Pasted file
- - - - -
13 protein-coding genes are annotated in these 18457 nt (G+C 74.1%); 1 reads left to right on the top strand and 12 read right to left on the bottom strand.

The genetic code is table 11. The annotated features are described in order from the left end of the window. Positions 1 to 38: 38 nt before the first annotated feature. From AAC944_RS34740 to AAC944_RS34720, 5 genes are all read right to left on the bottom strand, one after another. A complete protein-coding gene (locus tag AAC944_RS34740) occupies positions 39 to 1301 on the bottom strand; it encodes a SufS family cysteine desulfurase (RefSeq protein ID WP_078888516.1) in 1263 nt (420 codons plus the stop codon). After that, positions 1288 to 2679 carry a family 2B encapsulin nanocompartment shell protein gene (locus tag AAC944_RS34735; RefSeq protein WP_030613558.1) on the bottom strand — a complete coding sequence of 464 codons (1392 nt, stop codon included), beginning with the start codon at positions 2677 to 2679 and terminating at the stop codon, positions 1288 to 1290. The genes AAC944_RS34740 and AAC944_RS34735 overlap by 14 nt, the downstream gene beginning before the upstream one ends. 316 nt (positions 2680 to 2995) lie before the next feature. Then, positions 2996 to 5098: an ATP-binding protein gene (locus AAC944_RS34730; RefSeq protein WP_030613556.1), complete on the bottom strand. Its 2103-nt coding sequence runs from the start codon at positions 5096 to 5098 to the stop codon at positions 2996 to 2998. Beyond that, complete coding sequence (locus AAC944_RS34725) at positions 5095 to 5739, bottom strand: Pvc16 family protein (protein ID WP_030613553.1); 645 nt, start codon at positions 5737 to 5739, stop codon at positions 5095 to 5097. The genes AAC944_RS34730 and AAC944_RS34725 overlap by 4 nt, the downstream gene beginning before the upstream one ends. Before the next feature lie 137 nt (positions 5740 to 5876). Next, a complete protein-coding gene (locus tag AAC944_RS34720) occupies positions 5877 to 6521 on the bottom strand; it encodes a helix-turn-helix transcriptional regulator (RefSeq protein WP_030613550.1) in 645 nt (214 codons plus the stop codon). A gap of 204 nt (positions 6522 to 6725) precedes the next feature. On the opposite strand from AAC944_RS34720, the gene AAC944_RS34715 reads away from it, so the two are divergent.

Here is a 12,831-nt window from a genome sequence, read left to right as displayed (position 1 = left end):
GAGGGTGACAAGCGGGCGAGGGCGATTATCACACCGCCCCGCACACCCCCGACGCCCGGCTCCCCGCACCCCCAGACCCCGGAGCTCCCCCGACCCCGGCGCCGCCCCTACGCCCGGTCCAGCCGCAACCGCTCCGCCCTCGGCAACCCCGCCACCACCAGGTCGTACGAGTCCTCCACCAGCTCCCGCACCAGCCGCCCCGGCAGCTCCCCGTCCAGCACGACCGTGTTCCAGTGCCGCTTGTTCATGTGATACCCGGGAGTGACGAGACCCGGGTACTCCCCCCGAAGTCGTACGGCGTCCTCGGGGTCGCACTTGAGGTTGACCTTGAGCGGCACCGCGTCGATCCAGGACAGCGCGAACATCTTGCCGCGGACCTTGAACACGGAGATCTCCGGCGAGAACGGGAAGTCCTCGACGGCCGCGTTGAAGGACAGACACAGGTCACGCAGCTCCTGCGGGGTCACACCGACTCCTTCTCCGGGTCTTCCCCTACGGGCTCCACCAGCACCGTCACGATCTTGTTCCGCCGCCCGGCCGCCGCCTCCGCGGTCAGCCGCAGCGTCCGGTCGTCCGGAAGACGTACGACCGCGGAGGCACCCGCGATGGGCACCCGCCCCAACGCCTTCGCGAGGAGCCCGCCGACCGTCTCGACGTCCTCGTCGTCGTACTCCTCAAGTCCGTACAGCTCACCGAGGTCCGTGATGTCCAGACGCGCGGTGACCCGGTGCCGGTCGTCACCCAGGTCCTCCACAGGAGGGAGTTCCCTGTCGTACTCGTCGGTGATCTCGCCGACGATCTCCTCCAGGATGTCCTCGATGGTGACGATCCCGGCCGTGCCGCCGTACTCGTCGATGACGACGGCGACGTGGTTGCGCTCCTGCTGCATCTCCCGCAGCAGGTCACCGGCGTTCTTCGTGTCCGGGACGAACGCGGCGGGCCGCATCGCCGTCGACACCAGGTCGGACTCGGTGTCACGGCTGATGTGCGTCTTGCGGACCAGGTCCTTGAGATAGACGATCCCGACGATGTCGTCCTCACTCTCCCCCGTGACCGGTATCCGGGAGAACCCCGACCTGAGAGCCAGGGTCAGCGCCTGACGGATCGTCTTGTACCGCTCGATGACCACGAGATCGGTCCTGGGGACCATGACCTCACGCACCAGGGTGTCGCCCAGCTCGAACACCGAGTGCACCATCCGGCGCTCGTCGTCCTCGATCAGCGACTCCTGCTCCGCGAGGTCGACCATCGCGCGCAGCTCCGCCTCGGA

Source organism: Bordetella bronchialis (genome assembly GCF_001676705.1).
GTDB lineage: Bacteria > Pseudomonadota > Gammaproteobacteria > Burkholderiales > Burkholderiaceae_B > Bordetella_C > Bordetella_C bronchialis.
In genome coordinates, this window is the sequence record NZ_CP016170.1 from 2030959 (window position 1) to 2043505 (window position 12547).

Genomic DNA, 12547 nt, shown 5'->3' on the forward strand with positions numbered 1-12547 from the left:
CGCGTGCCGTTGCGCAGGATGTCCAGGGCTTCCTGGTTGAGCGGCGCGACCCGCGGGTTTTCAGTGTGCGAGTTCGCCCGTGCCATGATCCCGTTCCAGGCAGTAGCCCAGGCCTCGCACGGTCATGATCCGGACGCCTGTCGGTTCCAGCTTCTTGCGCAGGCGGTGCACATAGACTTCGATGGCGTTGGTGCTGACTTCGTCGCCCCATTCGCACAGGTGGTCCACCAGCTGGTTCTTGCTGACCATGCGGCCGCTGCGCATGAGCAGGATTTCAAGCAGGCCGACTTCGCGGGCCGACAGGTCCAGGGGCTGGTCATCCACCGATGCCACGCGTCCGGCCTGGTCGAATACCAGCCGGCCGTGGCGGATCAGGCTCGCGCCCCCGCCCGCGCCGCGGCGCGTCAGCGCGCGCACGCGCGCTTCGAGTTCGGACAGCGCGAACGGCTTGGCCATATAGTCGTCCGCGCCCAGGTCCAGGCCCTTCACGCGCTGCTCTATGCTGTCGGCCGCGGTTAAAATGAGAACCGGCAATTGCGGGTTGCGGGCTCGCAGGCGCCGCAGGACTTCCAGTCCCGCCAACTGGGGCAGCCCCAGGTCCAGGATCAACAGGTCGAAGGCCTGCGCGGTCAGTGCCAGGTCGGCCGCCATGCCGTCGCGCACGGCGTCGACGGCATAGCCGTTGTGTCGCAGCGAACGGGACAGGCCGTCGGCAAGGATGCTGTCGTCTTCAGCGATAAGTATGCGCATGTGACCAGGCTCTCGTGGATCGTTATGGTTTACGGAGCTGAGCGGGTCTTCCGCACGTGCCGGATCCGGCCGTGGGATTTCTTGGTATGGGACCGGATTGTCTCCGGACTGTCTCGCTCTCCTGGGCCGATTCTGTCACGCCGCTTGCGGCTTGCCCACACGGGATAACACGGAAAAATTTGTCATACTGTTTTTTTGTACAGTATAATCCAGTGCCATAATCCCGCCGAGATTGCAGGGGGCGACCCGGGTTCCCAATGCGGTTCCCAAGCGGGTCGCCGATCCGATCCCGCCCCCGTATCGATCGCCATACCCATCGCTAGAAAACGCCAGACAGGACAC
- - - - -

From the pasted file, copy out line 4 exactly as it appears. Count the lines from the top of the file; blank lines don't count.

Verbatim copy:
GAGGGTGACAAGCGGGCGAGGGCGATTATCACACCGCCCCGCACACCCCCGACGCCCGGCTCCCCGCACCCCCAGACCCCGGAGCTCCCCCGACCCCGGCGCCGCCCCTACGCCCGGTCCAGCCGCAACCGCTCCGCCCTCGGCAACCCCGCCACCACCAGGTCGTACGAGTCCTCCACCAGCTCCCGCACCAGCCGCCCCGGCAGCTCCCCGTCCAGCACGACCGTGTTCCAGTGCCGCTTGTTCATGTGATACCCGGGAGTGACGAGACCCGGGTACTCCCCCCGAAGTCGTACGGCGTCCTCGGGGTCGCACTTGAGGTTGACCTTGAGCGGCACCGCGTCGATCCAGGACAGCGCGAACATCTTGCCGCGGACCTTGAACACGGAGATCTCCGGCGAGAACGGGAAGTCCTCGACGGCCGCGTTGAAGGACAGACACAGGTCACGCAGCTCCTGCGGGGTCACACCGACTCCTTCTCCGGGTCTTCCCCTACGGGCTCCACCAGCACCGTCACGATCTTGTTCCGCCGCCCGGCCGCCGCCTCCGCGGTCAGCCGCAGCGTCCGGTCGTCCGGAAGACGTACGACCGCGGAGGCACCCGCGATGGGCACCCGCCCCAACGCCTTCGCGAGGAGCCCGCCGACCGTCTCGACGTCCTCGTCGTCGTACTCCTCAAGTCCGTACAGCTCACCGAGGTCCGTGATGTCCAGACGCGCGGTGACCCGGTGCCGGTCGTCACCCAGGTCCTCCACAGGAGGGAGTTCCCTGTCGTACTCGTCGGTGATCTCGCCGACGATCTCCTCCAGGATGTCCTCGATGGTGACGATCCCGGCCGTGCCGCCGTACTCGTCGATGACGACGGCGACGTGGTTGCGCTCCTGCTGCATCTCCCGCAGCAGGTCACCGGCGTTCTTCGTGTCCGGGACGAACGCGGCGGGCCGCATCGCCGTCGACACCAGGTCGGACTCGGTGTCACGGCTGATGTGCGTCTTGCGGACCAGGTCCTTGAGATAGACGATCCCGACGATGTCGTCCTCACTCTCCCCCGTGACCGGTATCCGGGAGAACCCCGACCTGAGAGCCAGGGTCAGCGCCTGACGGATCGTCTTGTACCGCTCGATGACCACGAGATCGGTCCTGGGGACCATGACCTCACGCACCAGGGTGTCGCCCAGCTCGAACACCGAGTGCACCATCCGGCGCTCGTCGTCCTCGATCAGCGACTCCTGCTCCGCGAGGTCGACCATCGCGCGCAGCTCCGCCTCGGA